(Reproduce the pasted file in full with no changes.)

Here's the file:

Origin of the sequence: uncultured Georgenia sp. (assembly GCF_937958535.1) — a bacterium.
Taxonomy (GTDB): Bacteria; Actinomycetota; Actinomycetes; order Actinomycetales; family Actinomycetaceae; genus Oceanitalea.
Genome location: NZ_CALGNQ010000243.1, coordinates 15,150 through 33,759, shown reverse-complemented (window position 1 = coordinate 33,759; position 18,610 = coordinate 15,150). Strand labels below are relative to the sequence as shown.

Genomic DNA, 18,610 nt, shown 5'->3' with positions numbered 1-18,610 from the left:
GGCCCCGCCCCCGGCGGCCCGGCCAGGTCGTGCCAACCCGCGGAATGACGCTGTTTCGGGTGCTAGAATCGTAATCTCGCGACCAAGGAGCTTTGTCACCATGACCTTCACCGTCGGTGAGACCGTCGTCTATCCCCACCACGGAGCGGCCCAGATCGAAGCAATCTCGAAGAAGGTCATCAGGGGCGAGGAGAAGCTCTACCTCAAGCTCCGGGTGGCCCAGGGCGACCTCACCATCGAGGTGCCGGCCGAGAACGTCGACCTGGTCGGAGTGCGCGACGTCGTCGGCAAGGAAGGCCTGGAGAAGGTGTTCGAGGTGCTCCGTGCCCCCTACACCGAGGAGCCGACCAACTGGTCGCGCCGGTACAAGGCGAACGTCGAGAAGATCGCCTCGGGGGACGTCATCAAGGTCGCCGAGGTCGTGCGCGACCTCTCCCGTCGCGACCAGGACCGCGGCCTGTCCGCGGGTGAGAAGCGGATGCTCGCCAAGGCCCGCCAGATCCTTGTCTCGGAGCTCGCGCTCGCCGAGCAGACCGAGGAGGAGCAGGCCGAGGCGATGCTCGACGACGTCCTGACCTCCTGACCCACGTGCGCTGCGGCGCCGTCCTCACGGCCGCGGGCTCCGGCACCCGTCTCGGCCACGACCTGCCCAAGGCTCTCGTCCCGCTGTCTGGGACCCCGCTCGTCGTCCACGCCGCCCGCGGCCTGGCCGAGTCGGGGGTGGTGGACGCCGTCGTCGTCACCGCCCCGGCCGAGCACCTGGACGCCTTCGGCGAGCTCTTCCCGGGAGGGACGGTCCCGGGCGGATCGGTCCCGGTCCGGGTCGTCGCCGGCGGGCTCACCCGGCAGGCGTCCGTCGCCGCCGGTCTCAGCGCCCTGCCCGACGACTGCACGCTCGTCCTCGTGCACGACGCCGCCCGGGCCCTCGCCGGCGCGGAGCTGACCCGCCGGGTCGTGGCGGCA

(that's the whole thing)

Origin of the sequence: uncultured Georgenia sp. (assembly GCF_937958535.1) — a bacterium.
Taxonomy (GTDB): Bacteria; Actinomycetota; Actinomycetes; order Actinomycetales; family Actinomycetaceae; genus Oceanitalea.
Genome location: NZ_CALGNQ010000243.1, coordinates 15,150 through 33,759, shown reverse-complemented (window position 1 = coordinate 33,759; position 18,610 = coordinate 15,150). Strand labels below are relative to the sequence as shown.

Genomic DNA, 18,610 nt, shown 5'->3' with positions numbered 1-18,610 from the left:
GGCCCCGCCCCCGGCGGCCCGGCCAGGTCGTGCCAACCCGCGGAATGACGCTGTTTCGGGTGCTAGAATCGTAATCTCGCGACCAAGGAGCTTTGTCACCATGACCTTCACCGTCGGTGAGACCGTCGTCTATCCCCACCACGGAGCGGCCCAGATCGAAGCAATCTCGAAGAAGGTCATCAGGGGCGAGGAGAAGCTCTACCTCAAGCTCCGGGTGGCCCAGGGCGACCTCACCATCGAGGTGCCGGCCGAGAACGTCGACCTGGTCGGAGTGCGCGACGTCGTCGGCAAGGAAGGCCTGGAGAAGGTGTTCGAGGTGCTCCGTGCCCCCTACACCGAGGAGCCGACCAACTGGTCGCGCCGGTACAAGGCGAACGTCGAGAAGATCGCCTCGGGGGACGTCATCAAGGTCGCCGAGGTCGTGCGCGACCTCTCCCGTCGCGACCAGGACCGCGGCCTGTCCGCGGGTGAGAAGCGGATGCTCGCCAAGGCCCGCCAGATCCTTGTCTCGGAGCTCGCGCTCGCCGAGCAGACCGAGGAGGAGCAGGCCGAGGCGATGCTCGACGACGTCCTGACCTCCTGACCCACGTGCGCTGCGGCGCCGTCCTCACGGCCGCGGGCTCCGGCACCCGTCTCGGCCACGACCTGCCCAAGGCTCTCGTCCCGCTGTCTGGGACCCCGCTCGTCGTCCACGCCGCCCGCGGCCTGGCCGAGTCGGGGGTGGTGGACGCCGTCGTCGTCACCGCCCCGGCCGAGCACCTGGACGCCTTCGGCGAGCTCTTCCCGGGAGGGACGGTCCCGGGCGGATCGGTCCCGGTCCGGGTCGTCGCCGGCGGGCTCACCCGGCAGGCGTCCGTCGCCGCCGGTCTCAGCGCCCTGCCCGACGACTGCACGCTCGTCCTCGTGCACGACGCCGCCCGGGCCCTCGCCGGCGCGGAGCTGACCCGCCGGGTCGTGGCGGCA